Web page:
New research from small business insurance provider Simply Business reveals that 632,889 small-to-medium businesses could be at risk of collapse this year, equating to the closure of 1,700 smaller businesses each day.
The research, that took in analysis from government figures spanning five years from 2014-2018 found that the average annual rate of business closures in the UK had risen to 10.8% ?” the highest closure rate since the year following the Global Financial Crisis.
During the year 2018-2019, over half a million (508,865) companies were dissolved on Companies House, the highest number since 2009. This major statistic suggests there might be a similar economic catastrophe on its way in 2020.
The study reveals that small business confidence matches the worrying performance statistics, and is at an “eight-year low”, with confidence around profitability and exporting in particular at a “five-year low.”
With the UK home to 5.82m SMEs, (accounting for over 99% of all businesses in the country and providing a combined turnover 2.2 trillion pounds), the erasure of close to a million smaller businesses would be a blow to an economy that’s already suffering from uncertainties around Brexit, (in the form of operational delays, stalled growth and workforce uncertainty), as well as the spread of coronavirus that’s affecting supply chains and consumer confidence.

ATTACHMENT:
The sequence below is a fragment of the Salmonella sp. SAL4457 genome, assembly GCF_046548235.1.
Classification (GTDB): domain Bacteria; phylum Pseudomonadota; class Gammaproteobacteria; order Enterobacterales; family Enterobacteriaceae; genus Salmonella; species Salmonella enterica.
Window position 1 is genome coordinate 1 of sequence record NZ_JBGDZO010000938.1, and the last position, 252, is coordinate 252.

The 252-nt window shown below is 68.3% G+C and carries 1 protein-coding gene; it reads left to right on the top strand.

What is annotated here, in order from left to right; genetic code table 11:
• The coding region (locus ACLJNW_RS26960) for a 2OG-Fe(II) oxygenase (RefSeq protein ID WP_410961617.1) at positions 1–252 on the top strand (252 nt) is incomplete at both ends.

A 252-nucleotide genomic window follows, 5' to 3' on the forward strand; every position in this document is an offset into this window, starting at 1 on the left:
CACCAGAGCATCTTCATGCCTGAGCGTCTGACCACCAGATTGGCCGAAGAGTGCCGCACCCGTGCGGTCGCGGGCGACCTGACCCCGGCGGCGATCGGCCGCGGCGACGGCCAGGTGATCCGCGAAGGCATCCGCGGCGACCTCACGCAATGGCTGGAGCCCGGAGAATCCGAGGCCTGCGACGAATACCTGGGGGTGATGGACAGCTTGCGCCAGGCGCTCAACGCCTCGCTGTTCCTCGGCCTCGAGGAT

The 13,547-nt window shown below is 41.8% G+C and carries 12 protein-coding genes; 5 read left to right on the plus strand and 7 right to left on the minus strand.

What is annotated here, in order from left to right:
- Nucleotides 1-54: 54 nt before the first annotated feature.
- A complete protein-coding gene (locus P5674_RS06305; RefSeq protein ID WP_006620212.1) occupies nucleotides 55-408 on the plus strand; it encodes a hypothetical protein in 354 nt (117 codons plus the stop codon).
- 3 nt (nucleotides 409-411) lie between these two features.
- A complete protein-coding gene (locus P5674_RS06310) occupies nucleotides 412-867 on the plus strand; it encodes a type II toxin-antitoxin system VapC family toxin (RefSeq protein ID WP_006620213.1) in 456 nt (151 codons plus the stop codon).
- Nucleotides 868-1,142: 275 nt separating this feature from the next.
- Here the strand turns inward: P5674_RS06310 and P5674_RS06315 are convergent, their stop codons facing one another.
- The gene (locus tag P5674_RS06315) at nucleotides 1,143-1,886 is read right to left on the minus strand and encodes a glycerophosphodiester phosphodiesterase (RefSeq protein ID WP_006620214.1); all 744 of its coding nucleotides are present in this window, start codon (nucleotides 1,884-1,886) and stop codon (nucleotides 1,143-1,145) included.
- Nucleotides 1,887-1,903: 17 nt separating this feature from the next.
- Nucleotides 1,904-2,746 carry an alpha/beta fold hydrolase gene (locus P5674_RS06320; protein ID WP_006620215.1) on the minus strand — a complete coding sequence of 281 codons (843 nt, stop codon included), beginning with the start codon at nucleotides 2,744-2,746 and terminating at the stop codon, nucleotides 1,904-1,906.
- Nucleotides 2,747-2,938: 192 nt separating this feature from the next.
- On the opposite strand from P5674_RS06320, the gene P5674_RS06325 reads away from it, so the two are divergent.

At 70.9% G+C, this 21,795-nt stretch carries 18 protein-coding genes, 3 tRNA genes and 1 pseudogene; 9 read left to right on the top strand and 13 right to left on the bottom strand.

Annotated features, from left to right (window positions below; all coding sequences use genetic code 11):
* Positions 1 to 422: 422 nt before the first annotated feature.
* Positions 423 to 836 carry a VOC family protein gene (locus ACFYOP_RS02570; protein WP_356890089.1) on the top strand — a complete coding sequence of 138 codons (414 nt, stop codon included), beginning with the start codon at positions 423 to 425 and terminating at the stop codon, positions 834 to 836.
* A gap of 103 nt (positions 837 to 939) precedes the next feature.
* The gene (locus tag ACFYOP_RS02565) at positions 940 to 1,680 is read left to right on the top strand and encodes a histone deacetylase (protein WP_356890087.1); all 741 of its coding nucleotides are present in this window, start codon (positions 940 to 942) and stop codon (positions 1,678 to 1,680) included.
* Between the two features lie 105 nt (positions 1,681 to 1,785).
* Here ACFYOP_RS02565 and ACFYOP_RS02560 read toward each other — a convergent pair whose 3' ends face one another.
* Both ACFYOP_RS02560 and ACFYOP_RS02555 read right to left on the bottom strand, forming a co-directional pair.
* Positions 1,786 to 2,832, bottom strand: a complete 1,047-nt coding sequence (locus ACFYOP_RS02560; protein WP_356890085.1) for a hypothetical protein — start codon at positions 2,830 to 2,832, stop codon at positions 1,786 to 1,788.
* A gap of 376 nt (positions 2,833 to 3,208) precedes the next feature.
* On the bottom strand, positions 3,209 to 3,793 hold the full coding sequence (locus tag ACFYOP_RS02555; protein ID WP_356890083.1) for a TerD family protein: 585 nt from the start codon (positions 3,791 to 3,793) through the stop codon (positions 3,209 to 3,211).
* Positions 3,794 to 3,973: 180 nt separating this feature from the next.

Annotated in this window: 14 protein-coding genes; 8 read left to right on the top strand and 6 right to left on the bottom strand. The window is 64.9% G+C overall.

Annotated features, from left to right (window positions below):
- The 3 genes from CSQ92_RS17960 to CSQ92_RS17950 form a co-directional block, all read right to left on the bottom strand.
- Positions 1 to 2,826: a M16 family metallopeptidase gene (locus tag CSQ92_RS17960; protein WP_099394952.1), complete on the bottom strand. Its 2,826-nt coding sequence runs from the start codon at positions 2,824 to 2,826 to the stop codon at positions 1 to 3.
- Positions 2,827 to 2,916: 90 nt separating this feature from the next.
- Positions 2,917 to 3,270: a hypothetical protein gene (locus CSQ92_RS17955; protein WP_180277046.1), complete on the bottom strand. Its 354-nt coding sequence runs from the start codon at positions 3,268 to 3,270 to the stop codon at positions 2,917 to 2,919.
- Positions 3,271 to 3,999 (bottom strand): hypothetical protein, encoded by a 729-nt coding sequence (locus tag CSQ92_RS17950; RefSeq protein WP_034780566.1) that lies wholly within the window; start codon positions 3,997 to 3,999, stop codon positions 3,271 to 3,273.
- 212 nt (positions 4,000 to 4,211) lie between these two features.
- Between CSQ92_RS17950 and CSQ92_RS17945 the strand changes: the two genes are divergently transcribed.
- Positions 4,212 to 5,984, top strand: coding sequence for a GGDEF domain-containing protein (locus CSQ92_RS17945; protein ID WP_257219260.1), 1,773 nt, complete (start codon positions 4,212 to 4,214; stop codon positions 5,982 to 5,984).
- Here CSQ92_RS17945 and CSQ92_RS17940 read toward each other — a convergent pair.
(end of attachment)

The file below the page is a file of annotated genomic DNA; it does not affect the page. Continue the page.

A tough climate
With low survival statistics pitted against startups anyway, including the fact that 80% of businesses fail in their first year of operation while less than half of businesses survive their first five years, rising closure rates and declining business confidence is the opposite of what the SME community needs in 2020.
However, with a new chancellor in power in the form of the entrepreneurial and economically outward-looking Rishi Sunak, SMEs are hopeful that his Budget will provide financial support to aid in the creation of startups and help existing small businesses grow.
Accounting for the majority of the country’s businesses, there’s little doubt that SMEs are the “engine room” of the UK economy. However, if hundreds of thousands go by the wayside this year, the impact won’t just be felt at a macro level.
Alan Thomas, UK CEO of Simply Business comments on the social as well as the economic impact the erasure of smaller businesses could have on the communities that work for them as well as those that buy their products and services:
?Small businesses provide vital services and jobs in our communities. They are the heartbeat of our economy, contributing over £2 trillion annually. Evidence that over half a million small businesses might close this year should cause alarm. Loss on this scale would represent a substantial blow to the UK financially, as well as to community life up and down the country.
“In terms of stimulating an entrepreneurial environment where people feel confident about starting a business, these statistics won’t help. Uncertainty and lack of confidence are the main barriers to SME survival and growth in the UK today, while budding entrepreneurs cannot control the outcome of economic shockwaves like Brexit or the spread of coronavirus, they can look to the Government, and to Rishi Sunak in particular, and hope he funds their future.”